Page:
In series three, Leslie Phillips plays another of Nan's friends, who is himself very much like her, evident when he says "What a fucking liberty" after Nan visits him in hospital and leaves him a present which he did not like. Sheila Hancock appears as Nan's sister June, who lives in Spain and is equally as foul-mouthed as Nan. They reveal that most of their family were London gangland career criminals and mass murderers, with nicknames such as "Clownface", "Wallopnuts" and "Longsocks". Nan also made a characteristic appearance on The Paul O'Grady Show, in which she was pleased to discover his show had bought her a new armchair, but soon got annoyed when she learned that they had entered her house without her permission to deliver it, upon which she stormed off the set, exclaiming "Paul O'Grady? What a load of old shit!" Nan has at least one daughter, Diane, who is the mother of Jamie and a granddaughter, Gail, who bore Nan's "ugly" great-grandchild, Francesca. She initially believes the child to have been named Tesco's. The Christmas 2007 special introduced us to Diane herself, played by Kathy Burke, who was exactly like Nan in that she swore at and criticized people behind their backs. The sketch ends with both of them saying "What a fucking liberty!" together.
In a sketch made especially for Comic Relief 2007, Nan appears on the game show, Deal or No Deal, hosted by Noel Edmonds. In the sketch, Nan plays a game of Deal or No Deal, in which she uncovers the five highest amounts of money in the first five boxes. As the boxes are opened, she makes an offensive comment about the player opening it, targeting their weight, earrings, and glasses. Being given an offer of £199 by the Banker, Nan accepts the offer happily, having already cheated and looked in her box and found that it only contained £50. Later in 2007, she did a Sport Relief sketch, about the World Cup. In 2009, Nan appeared in a sitcom, that focused on Charles Dickens's A Christmas Carol. In 2010, she appeared on Comic Relief, receiving a cheque for her local community centre. Nan has also appeared in Holby City's hospital, because of her ingrown toenail, a 2013 Children in Need sketch.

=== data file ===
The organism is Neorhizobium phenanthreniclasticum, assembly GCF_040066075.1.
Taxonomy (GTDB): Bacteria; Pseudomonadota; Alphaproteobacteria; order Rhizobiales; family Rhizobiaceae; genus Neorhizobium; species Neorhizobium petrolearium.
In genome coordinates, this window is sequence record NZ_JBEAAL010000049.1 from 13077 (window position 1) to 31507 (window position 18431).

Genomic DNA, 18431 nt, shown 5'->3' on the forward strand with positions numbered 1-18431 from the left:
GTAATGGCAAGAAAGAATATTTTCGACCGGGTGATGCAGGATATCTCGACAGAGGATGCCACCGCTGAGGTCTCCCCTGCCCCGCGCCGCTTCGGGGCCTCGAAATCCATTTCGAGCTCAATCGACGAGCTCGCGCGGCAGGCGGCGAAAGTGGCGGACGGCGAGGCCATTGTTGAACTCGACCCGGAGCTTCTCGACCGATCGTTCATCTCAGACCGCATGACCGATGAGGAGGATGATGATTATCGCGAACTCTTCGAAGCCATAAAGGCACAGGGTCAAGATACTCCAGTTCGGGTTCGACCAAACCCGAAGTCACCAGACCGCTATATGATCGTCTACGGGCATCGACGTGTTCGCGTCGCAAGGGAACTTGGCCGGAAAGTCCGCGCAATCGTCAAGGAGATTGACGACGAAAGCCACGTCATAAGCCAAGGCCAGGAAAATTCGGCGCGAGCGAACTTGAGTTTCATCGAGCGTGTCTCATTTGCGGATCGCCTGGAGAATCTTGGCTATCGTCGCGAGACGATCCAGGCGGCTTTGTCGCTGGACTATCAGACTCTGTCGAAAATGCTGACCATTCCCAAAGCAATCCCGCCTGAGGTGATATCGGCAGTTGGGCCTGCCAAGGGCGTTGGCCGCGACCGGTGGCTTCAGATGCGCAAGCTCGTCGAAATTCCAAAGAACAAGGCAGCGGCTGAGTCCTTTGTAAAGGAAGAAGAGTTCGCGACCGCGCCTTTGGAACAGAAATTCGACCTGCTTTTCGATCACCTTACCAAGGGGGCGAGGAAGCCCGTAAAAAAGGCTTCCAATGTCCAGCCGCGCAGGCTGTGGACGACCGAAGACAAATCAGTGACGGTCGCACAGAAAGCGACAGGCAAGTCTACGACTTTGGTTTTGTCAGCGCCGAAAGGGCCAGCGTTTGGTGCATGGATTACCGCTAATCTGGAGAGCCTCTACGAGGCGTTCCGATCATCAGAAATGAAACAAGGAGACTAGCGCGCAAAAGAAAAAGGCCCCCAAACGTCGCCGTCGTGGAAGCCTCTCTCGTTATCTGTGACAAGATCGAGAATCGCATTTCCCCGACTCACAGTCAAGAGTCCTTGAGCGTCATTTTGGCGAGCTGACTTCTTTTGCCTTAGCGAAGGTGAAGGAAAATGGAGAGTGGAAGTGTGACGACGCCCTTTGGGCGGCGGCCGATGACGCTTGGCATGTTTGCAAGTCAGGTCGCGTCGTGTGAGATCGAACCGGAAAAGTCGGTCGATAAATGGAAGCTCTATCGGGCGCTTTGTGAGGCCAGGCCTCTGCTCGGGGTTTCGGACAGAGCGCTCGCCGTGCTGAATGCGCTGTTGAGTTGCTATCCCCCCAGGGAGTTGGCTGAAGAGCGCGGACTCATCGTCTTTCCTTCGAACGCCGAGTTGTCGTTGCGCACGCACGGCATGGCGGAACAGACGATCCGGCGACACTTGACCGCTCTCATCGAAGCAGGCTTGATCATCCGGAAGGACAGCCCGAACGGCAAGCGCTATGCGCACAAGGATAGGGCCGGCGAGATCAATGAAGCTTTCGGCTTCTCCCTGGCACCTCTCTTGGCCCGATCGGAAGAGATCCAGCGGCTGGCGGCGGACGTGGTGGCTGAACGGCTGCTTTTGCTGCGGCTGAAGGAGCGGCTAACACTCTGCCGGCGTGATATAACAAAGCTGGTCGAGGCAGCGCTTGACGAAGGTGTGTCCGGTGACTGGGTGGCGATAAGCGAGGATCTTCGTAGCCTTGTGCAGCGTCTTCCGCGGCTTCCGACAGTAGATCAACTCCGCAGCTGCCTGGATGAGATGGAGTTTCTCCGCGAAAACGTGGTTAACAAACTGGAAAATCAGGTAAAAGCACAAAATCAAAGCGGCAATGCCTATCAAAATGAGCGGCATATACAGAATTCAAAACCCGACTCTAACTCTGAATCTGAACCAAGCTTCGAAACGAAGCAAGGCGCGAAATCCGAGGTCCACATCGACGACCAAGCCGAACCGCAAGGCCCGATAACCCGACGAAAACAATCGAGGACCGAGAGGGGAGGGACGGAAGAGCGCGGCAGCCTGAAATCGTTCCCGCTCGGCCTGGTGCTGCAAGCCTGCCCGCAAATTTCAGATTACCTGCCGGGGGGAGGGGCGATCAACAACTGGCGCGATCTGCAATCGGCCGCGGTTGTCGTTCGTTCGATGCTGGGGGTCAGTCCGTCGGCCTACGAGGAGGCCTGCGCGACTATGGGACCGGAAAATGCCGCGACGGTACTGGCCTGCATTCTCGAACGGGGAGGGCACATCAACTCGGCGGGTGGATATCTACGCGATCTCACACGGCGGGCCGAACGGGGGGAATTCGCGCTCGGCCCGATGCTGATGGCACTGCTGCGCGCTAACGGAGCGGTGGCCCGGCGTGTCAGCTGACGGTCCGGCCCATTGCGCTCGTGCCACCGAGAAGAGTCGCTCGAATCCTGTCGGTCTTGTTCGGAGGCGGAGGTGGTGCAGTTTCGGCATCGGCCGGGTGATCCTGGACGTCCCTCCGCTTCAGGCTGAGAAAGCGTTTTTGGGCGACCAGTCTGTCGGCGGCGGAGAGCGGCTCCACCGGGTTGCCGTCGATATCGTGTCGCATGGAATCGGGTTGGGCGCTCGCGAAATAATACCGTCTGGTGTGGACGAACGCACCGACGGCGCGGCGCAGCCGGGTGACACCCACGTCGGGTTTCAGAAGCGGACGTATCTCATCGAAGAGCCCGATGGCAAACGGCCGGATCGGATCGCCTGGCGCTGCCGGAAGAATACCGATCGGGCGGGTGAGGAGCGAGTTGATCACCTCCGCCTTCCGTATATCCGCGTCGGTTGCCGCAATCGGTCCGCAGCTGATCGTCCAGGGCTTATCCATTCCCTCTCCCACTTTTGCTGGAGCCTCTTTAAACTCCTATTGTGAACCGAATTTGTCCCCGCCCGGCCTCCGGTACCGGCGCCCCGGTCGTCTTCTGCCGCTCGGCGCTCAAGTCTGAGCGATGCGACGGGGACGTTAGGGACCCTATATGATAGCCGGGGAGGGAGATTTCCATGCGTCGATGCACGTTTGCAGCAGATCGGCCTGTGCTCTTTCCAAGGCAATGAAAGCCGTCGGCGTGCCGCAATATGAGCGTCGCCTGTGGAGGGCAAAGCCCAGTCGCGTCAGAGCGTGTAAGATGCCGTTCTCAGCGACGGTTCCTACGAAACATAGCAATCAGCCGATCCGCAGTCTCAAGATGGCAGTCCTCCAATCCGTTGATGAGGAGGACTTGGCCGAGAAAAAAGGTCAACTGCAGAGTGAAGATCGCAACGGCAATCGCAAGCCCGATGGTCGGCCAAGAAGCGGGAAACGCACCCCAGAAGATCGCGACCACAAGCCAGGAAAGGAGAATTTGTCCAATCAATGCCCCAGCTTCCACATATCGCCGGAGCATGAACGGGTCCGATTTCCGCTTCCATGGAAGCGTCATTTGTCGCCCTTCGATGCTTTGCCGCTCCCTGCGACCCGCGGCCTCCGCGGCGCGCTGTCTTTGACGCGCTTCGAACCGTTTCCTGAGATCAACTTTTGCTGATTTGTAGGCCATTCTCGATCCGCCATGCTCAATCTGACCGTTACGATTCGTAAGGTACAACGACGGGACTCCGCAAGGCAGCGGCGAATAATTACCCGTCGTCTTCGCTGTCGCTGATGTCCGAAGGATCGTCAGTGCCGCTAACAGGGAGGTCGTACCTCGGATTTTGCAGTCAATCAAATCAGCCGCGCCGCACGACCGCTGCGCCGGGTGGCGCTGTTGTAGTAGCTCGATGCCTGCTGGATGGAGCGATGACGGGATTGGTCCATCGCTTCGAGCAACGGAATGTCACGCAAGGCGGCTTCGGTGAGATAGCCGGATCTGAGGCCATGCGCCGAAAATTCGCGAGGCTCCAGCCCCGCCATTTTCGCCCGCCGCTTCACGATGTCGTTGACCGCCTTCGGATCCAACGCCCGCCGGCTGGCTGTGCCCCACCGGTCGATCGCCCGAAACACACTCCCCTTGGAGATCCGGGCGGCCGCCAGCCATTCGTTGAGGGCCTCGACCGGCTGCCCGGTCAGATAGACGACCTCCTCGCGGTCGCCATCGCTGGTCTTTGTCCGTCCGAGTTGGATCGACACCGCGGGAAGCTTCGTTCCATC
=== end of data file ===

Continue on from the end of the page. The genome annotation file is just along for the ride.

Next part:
Catherine Tate's Nan (2014 special)
In January 2014, Nan's character returned, bigger and badder than ever. In episode 1, the storyline focused on Nan trying to get her leaking tap fixed at her flat. Her grandson, Jamie, is unable to visit her, as he is away doing charity work, but a girl from the young and old buddy up foundation, Alice, is visiting her instead. Nan arranges an appointment with the council to get her tap fixed, but Miss Donnelly, the woman behind the counter, refuses to serve her. Later on, Nan returns to the council office, dressed up as a Muslim, and refers to Miss Donnelly that her name is "Mrs Smith". However, she recognises Nan, and calls the security. As they are about to arrest Nan, Alice rushes through the door and states that all people over 74, according to council rules, should be treated with honour and respect. Miss Donnelly is known as an even more nasty person when she refuses to give the couple next door to Nan the local community centre for their son's wedding party. Nan sticks up for the rest of the community when Miss Donnelly judges them all. She also says that they can have the party at her flat. However, Miss Donnelly says that by law, no more than 10 people are allowed in council owned properties, but Nan firmly states that she bought her flat back in the 1980s. This means that the council were not entitled to fix her tap anyway.